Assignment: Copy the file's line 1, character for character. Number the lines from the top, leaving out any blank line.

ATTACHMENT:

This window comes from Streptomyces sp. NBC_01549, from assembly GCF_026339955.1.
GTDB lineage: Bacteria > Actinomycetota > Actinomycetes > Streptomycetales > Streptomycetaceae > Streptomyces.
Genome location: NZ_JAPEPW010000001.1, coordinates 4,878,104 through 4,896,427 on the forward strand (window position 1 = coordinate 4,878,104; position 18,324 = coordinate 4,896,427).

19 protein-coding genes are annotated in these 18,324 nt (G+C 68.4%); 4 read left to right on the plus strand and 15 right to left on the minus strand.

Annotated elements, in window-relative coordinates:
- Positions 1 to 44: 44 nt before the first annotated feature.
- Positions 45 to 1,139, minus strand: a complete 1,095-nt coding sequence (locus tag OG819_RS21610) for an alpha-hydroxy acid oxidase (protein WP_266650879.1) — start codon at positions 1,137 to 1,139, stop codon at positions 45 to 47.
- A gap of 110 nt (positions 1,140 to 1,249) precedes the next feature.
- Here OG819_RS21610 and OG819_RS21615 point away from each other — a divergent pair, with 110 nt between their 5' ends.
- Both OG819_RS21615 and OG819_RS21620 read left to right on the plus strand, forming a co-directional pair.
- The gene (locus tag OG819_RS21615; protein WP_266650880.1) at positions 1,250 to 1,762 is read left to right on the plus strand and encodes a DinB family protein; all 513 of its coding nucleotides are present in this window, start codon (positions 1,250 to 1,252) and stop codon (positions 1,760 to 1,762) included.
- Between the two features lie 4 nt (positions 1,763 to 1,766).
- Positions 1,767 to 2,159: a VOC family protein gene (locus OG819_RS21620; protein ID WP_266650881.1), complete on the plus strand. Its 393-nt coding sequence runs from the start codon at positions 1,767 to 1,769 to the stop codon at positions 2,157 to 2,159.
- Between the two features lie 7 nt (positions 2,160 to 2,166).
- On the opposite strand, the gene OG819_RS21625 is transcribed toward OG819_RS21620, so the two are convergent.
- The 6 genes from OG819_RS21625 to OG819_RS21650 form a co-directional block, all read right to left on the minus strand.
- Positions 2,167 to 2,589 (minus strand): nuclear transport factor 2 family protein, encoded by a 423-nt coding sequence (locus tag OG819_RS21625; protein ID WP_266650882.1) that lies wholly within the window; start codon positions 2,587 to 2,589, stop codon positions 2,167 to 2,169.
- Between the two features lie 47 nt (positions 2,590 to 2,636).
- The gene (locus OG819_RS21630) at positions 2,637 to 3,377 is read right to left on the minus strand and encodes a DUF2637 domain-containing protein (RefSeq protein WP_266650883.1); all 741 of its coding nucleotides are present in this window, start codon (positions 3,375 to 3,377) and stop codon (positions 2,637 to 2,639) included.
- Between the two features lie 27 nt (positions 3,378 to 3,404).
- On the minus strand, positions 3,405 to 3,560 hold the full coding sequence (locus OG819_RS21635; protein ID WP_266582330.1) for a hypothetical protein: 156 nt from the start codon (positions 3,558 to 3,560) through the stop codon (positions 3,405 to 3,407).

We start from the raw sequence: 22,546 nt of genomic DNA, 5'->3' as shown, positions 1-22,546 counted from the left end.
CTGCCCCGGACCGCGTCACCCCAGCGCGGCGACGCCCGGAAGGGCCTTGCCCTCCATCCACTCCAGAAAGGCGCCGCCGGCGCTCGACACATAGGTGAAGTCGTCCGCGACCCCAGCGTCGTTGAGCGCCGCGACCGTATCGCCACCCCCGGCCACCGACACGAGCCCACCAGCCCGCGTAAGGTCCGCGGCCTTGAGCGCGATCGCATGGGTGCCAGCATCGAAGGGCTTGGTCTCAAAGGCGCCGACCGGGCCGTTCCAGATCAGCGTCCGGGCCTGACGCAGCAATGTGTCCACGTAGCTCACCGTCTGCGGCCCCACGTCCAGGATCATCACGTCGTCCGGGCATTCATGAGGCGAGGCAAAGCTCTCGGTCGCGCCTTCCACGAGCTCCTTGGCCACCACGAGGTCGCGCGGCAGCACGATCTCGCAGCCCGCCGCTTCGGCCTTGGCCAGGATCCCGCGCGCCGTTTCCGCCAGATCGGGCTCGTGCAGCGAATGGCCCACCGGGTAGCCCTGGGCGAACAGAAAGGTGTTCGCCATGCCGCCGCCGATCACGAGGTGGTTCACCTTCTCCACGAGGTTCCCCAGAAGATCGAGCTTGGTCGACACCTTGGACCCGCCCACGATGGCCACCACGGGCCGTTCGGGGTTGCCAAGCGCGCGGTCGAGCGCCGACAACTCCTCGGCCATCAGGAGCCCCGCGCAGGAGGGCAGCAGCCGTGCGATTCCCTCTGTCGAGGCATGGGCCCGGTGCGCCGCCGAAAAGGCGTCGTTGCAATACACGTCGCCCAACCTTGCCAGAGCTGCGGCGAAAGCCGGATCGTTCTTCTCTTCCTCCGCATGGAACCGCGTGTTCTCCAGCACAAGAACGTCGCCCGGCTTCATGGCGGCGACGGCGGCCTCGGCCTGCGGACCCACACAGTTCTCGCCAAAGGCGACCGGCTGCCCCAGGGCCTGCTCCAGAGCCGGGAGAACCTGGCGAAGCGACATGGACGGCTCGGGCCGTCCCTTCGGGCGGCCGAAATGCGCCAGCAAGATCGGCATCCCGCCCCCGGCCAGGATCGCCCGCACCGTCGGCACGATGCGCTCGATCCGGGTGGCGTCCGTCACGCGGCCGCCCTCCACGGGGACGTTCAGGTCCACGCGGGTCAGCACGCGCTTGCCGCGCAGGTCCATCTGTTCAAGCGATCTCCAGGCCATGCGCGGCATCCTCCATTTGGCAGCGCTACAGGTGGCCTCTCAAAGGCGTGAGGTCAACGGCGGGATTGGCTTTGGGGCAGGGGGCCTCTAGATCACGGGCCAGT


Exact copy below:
This window comes from Streptomyces sp. NBC_01549, from assembly GCF_026339955.1.